G: Moreover, I would say that the tensions between fiction and non-fiction take here an unusual and intriguing form: the fictional aspect (the love story) is not explicitly showed as fictional but juxtaposed to the non-fictional aspect (the moth invasion). The result is not hybridity but polyphony between fiction and non-fiction.

R: In front of this polyphony, I would like to also question the position of the viewer. More in general, what specifically interests me here is the dimension of performance and loss of control. Something between balance and imbalance, where the physical dimension plays an important role. 

For example, in Love Poem, the performance of the camera with and/or against the performance of the characters affects the viewer , leading to challenging and eventually transforming his/her point of view. Sometime he/she has to make a choice and take a stand. It is this triangle of performances between camera, characters and viewer that fascinates me in general. It is a kind of three-dimensional framework, where certain agreements have to be set up. And then the borders, the limits are tested, without really knowing how far the characters (actors/non-actors) and the camera can go, and how far the viewers can follow them. Here the work of editing can be decisive, like an invisible heartbeat. However, from the very beginning of Love Poem, the filmmaker’s dispositive is on the table.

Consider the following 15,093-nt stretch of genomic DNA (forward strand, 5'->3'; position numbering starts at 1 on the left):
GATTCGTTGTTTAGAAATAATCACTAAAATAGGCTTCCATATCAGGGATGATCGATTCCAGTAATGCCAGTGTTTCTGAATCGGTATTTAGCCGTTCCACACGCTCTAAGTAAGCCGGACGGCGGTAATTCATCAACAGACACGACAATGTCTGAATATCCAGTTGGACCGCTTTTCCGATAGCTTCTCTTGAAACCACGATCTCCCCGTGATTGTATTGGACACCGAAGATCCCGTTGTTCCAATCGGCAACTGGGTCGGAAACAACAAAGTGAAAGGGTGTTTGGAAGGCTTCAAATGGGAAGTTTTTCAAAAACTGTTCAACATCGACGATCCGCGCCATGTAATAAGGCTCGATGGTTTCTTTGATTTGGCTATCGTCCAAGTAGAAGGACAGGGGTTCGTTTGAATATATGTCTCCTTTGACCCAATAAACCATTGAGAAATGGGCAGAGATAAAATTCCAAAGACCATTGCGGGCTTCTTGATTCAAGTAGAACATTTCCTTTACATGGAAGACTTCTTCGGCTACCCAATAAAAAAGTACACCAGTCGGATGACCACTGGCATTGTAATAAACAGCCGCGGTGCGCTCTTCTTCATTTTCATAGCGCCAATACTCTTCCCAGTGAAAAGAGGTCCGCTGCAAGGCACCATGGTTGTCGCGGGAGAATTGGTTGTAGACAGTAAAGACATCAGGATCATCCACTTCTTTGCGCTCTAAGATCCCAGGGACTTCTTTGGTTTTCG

G: Yes, in this film all is showed, insofar as it clearly plays with the ambiguity between fiction and non-fiction – we are constantly pushed to ask: are they playing or just living their lives, or a mixture of both? Contrary to the non-thematic ambiguity of Tony Driver’s finale, the superposition of layers in Love Poem – they’re playing that they’re playing that they’re playing and so on – makes the fiction/non-fiction ambiguity a theme of the film: it is an explicitly shown ambiguity.

Even if Tony Driver, Pyrale, and Love Poem approach the use of fictionality in non-fiction film in three different ways they share a common feature: fictionality is explicit, through exhibition (Tony Driver), through contrast (Pyrale), through hesitation (Love Poem). This perspicuity seems to keep a dialectic tension between fiction and non-fiction, in this way exemplifying a “critical” hybridity between fiction and non-fiction.

R: The unambiguity of the fiction is probably a sort of minimal element to create tension between fiction and non-fiction. To my eyes, the loss of control of the limits between them – which is often conveyed by specific choices in the work of editing – will constitute the essayistic core of a “vision du réel”.

E: And this would join Jean Perret’s inspiring statement, which has contributed to the launch of this discussion: «The films du réel off-centre the gaze, they do not so much bring into play a reconciliation with the world, but a deepening of its irreducible otherness, its beauties and hideousness». The idea of “vision du réel” seems to necessarily refer to cinematic essay.


E: Émilien Gür; G: Giuseppe Di Salvatore; R: Ruth Baettig